I can only assume that your reference to “primary purpose” is not an attempt to reduce the ministry of the presbyter (elder) to simply that of a cultic functionary. Rather, his liturgical ministry as a priest finds its source and summit at the Eucharistic Table (for those who might not know, it is called the “Holy Table” in our tradition while the “Altar” refers to the whole sanctuary behind the Iconostasis), which must be seen as overflowing in his exercise of spiritual fatherhood within the congregation on a daily basis. The kenotic pattern of his ministry “within” the assembly is the iconic pattern for the exercise of his ministry “outside” of the assembly.

    To a certain extent (remote as it may seem or be), the same could be said readers, subdeacons, cantors, acolytes, etc…but especially of subdeacons. The pattern of their service in the congregation gathered for the liturgy should be replicated outside of the liturgy. Readers, for instance, should be servants of the Word of God and should exercise that service according to their personal charisms and capacity. Their fittingness for the ministry of reader should be determined in part by their love and knowledge of the Word of God, not just by their singing voice. I know several who serve as catechists and view their service in this capacity as an extension of their liturgical office. This is especially true of subdeacons and some of the history of the subdiaconate bears this out.

    http://www.newadvent.org/cathen/14320a.htm

    Subdeacons are also generally placed “in charge” of the acolyte/server corps, which can sometimes be as challenging as shepherding cats!

    In ICXC,

    Gordo

  60. RBrown says:

    So what is servant-leadership in the Eucharistic assembly if not servant-leadership in the Church? And since the appointment or ordination to these ecclesiastical offices is clearly a participation in the pastoral solicitude of the bishop for his congregation, it is therefore in some sense a participation in his fatherly, pastoral leadership. This is especially the case with the subdeacon, whose role is really to help serve the deacon (hence the name) in the exercise of his diakonia both within and as an extension of the liturgy.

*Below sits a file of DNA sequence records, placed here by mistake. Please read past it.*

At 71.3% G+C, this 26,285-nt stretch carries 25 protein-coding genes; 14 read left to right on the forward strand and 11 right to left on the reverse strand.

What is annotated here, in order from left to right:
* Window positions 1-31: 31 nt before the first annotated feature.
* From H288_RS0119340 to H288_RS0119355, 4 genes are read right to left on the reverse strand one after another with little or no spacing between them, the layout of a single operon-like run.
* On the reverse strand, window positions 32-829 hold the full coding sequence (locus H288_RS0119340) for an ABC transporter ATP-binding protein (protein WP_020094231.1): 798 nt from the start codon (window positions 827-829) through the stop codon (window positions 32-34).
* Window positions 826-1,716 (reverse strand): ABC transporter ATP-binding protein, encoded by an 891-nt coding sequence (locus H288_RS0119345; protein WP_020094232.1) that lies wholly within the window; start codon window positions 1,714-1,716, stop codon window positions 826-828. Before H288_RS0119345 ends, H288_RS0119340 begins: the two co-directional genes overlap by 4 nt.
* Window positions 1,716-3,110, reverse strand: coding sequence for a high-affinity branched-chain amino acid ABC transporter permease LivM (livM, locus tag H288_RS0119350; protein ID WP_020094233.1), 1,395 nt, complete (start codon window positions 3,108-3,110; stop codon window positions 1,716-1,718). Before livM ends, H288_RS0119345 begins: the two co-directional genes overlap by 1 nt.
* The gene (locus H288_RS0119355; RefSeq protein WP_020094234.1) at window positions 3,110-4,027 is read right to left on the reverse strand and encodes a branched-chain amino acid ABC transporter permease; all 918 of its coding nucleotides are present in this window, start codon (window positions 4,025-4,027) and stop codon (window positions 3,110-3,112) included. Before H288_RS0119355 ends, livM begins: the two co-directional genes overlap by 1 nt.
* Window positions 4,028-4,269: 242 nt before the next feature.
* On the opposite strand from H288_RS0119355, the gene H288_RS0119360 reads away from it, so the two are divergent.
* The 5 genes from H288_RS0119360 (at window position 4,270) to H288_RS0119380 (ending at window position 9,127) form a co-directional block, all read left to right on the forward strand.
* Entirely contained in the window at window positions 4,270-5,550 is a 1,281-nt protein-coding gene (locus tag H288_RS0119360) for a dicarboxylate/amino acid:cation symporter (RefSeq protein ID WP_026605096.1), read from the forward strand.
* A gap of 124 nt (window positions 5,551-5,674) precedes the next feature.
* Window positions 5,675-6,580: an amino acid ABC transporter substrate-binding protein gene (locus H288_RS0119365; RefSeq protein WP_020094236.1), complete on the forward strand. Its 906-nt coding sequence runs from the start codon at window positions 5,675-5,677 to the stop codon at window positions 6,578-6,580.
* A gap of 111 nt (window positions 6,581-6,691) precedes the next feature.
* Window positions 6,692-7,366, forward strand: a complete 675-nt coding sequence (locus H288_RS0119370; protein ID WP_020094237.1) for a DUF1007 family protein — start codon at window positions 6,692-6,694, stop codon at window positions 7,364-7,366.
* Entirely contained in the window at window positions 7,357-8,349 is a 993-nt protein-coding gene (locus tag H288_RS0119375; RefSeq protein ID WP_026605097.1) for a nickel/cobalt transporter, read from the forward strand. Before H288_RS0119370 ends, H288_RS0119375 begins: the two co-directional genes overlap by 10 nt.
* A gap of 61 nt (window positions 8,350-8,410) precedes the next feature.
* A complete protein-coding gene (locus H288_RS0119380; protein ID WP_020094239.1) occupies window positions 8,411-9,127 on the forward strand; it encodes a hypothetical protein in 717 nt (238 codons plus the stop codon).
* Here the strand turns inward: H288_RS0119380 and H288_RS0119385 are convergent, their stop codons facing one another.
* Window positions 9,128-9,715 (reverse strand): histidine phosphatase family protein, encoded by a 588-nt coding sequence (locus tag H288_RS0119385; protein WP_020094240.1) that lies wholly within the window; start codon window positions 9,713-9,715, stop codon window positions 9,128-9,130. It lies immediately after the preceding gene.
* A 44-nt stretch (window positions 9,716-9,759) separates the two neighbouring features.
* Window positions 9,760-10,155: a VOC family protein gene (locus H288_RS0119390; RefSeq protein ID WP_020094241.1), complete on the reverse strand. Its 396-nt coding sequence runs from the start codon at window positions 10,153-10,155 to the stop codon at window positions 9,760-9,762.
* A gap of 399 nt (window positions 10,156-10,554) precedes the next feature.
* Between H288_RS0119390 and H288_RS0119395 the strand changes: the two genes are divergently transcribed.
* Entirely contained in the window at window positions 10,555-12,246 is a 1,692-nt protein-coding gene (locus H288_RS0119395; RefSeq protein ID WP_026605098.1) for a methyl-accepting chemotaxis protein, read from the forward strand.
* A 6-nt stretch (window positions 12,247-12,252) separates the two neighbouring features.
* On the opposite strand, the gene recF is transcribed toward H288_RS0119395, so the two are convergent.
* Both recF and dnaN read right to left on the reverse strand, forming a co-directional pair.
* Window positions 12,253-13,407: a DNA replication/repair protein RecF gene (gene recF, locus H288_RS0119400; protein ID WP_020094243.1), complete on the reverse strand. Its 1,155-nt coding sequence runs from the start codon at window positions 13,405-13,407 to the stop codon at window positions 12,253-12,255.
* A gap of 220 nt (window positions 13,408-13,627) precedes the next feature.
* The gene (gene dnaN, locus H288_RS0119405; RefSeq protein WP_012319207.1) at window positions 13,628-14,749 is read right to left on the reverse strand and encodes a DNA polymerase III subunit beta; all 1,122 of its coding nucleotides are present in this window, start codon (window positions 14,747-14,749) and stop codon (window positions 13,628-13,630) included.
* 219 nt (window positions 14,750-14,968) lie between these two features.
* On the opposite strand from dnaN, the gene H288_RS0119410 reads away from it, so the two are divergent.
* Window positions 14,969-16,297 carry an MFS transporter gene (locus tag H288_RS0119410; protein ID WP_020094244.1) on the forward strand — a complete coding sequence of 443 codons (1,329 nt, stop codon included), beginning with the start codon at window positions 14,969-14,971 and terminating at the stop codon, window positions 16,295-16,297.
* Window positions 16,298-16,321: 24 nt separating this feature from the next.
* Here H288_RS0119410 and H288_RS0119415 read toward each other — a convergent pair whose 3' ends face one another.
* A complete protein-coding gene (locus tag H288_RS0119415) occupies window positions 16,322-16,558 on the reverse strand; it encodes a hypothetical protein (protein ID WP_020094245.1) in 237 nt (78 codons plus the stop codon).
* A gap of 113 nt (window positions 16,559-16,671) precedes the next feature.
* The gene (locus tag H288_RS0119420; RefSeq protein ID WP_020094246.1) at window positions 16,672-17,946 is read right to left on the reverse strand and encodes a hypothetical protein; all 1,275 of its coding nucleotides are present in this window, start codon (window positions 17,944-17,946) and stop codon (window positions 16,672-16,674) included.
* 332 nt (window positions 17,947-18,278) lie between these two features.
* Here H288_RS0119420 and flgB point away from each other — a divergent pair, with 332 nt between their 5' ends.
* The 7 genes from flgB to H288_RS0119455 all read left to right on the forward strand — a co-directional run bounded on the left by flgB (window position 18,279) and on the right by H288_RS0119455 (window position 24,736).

Of course, it’s a participation, but what about a layman who teaches theology to seminarians? Or a lay woman who teaches theology, e.g., the excellent Scripture prof the Gregoriana in Rome). Or a lay woman working at the SCDF, like the Belgian Marie Henricks. According to your pastoral leadership paradigm, they would all fit somewhere between the diaconate and subdiaconate–teaching theology is just an academic version of commenting on the Gospel, as deacons and priests do in giving homilies.

    That Pastoral Leadership Paradigm blurs the distinction between the priesthood and the laity–which is why we are in the present mess.

    I can only assume that your reference to “primary purpose” is not an attempt to reduce the ministry of the presbyter (elder) to simply that of a cultic functionary.

    Primary purpose means the existence of other purpose(s). In no way could it be taken to mean a reduction that excludes other purposes.

    Rather, his liturgical ministry as a priest finds its source and summit at the Eucharistic Table (for those who might not know, it is called the “Holy Table” in our tradition while the “Altar” refers to the whole sanctuary behind the Iconostasis), which must be seen as overflowing in his exercise of spiritual fatherhood within the congregation on a daily basis. The kenotic pattern of his ministry “within” the assembly is the iconic pattern for the exercise of his ministry “outside” of the assembly.

    See above.

  61. RBrown,

    “Of course, it’s a participation, but what about a layman who teaches theology to seminarians? Or a lay woman who teaches theology, e.g., the excellent Scripture prof the Gregoriana in Rome). Or a lay woman working at the SCDF, like the Belgian Marie Henricks. According to your pastoral leadership paradigm, they would all fit somewhere between the diaconate and subdiaconate—teaching theology is just an academic version of commenting on the Gospel, as deacons and priests do in giving homilies.

    That Pastoral Leadership Paradigm blurs the distinction between the priesthood and the laity—which is why we are in the present mess.”

    Let me be clear – we are discussing ecclesial offices and the progression that occurs within that framework. I never said that lay theologians (male or female) apart from being ordained or appointed to an ecclesial office were somehow in the same “pipeline”. Clearly they exercise some form of charismatic leadership by virtue of their ordo as baptized/chrismated laity and their training as theologians. It is not the same as “pastoral leadership”, which is a designation I believe should be reserved for those who serve in minor or major orders.

    My point is that we should not reduce the ministry of minor orders to its cultic function alone. I am clear now that that was not your intent.

    As to the issues of today, I believe a restoration of minor orders coupled with actually USING them would be a great way to clarify the situation in the Church vis-a-vis the ordo of the laity and the hierarchy. Setting aside for the moment the question of the ministries of deaconess and widows, minor orders are traditionally the domain of men, specifically trained and appointed for that purpose. That way the notion that “we need to get everyone involved in liturgy” is curtailed somewhat. I also see a restoration of minor orders as fertile ground for vocations. As one progresses up the leadership pipeline, taking on various responsibilities that steadily increase in scope, hopefully the seed of a higher vocation will follow and develop.

    Thanks for the interesting discussion.

    Gordo